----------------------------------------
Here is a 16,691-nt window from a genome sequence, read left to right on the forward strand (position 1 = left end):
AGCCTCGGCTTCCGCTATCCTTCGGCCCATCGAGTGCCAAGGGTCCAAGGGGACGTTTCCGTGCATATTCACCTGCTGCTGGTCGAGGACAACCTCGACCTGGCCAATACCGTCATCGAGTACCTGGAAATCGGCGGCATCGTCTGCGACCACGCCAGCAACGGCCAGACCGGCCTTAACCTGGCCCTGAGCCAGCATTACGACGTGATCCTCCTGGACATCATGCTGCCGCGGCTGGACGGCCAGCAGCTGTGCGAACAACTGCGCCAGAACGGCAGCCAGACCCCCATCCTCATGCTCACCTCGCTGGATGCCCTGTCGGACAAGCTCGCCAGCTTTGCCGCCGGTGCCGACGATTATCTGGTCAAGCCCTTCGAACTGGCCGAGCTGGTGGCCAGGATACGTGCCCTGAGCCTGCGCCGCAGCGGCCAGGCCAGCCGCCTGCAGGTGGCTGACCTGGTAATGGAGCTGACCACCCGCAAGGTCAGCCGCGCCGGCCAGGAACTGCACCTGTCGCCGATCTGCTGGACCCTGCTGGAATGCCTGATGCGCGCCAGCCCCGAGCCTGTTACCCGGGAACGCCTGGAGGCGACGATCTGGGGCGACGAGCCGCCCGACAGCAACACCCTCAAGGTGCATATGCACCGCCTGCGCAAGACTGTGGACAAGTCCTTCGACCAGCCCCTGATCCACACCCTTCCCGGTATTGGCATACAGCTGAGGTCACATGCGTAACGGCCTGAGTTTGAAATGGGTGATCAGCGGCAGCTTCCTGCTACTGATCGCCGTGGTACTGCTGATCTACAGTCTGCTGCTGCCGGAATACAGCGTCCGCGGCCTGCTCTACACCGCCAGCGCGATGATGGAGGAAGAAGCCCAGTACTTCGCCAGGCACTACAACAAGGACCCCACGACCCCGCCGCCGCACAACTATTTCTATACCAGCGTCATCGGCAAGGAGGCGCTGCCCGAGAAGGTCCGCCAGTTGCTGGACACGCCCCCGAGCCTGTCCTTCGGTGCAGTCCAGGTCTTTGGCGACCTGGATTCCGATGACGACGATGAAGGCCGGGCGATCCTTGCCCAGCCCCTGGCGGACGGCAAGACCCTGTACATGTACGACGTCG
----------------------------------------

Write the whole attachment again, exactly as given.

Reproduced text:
Here is a 16,691-nt window from a genome sequence, read left to right on the forward strand (position 1 = left end):
AGCCTCGGCTTCCGCTATCCTTCGGCCCATCGAGTGCCAAGGGTCCAAGGGGACGTTTCCGTGCATATTCACCTGCTGCTGGTCGAGGACAACCTCGACCTGGCCAATACCGTCATCGAGTACCTGGAAATCGGCGGCATCGTCTGCGACCACGCCAGCAACGGCCAGACCGGCCTTAACCTGGCCCTGAGCCAGCATTACGACGTGATCCTCCTGGACATCATGCTGCCGCGGCTGGACGGCCAGCAGCTGTGCGAACAACTGCGCCAGAACGGCAGCCAGACCCCCATCCTCATGCTCACCTCGCTGGATGCCCTGTCGGACAAGCTCGCCAGCTTTGCCGCCGGTGCCGACGATTATCTGGTCAAGCCCTTCGAACTGGCCGAGCTGGTGGCCAGGATACGTGCCCTGAGCCTGCGCCGCAGCGGCCAGGCCAGCCGCCTGCAGGTGGCTGACCTGGTAATGGAGCTGACCACCCGCAAGGTCAGCCGCGCCGGCCAGGAACTGCACCTGTCGCCGATCTGCTGGACCCTGCTGGAATGCCTGATGCGCGCCAGCCCCGAGCCTGTTACCCGGGAACGCCTGGAGGCGACGATCTGGGGCGACGAGCCGCCCGACAGCAACACCCTCAAGGTGCATATGCACCGCCTGCGCAAGACTGTGGACAAGTCCTTCGACCAGCCCCTGATCCACACCCTTCCCGGTATTGGCATACAGCTGAGGTCACATGCGTAACGGCCTGAGTTTGAAATGGGTGATCAGCGGCAGCTTCCTGCTACTGATCGCCGTGGTACTGCTGATCTACAGTCTGCTGCTGCCGGAATACAGCGTCCGCGGCCTGCTCTACACCGCCAGCGCGATGATGGAGGAAGAAGCCCAGTACTTCGCCAGGCACTACAACAAGGACCCCACGACCCCGCCGCCGCACAACTATTTCTATACCAGCGTCATCGGCAAGGAGGCGCTGCCCGAGAAGGTCCGCCAGTTGCTGGACACGCCCCCGAGCCTGTCCTTCGGTGCAGTCCAGGTCTTTGGCGACCTGGATTCCGATGACGACGATGAAGGCCGGGCGATCCTTGCCCAGCCCCTGGCGGACGGCAAGACCCTGTACATGTACGACGTCG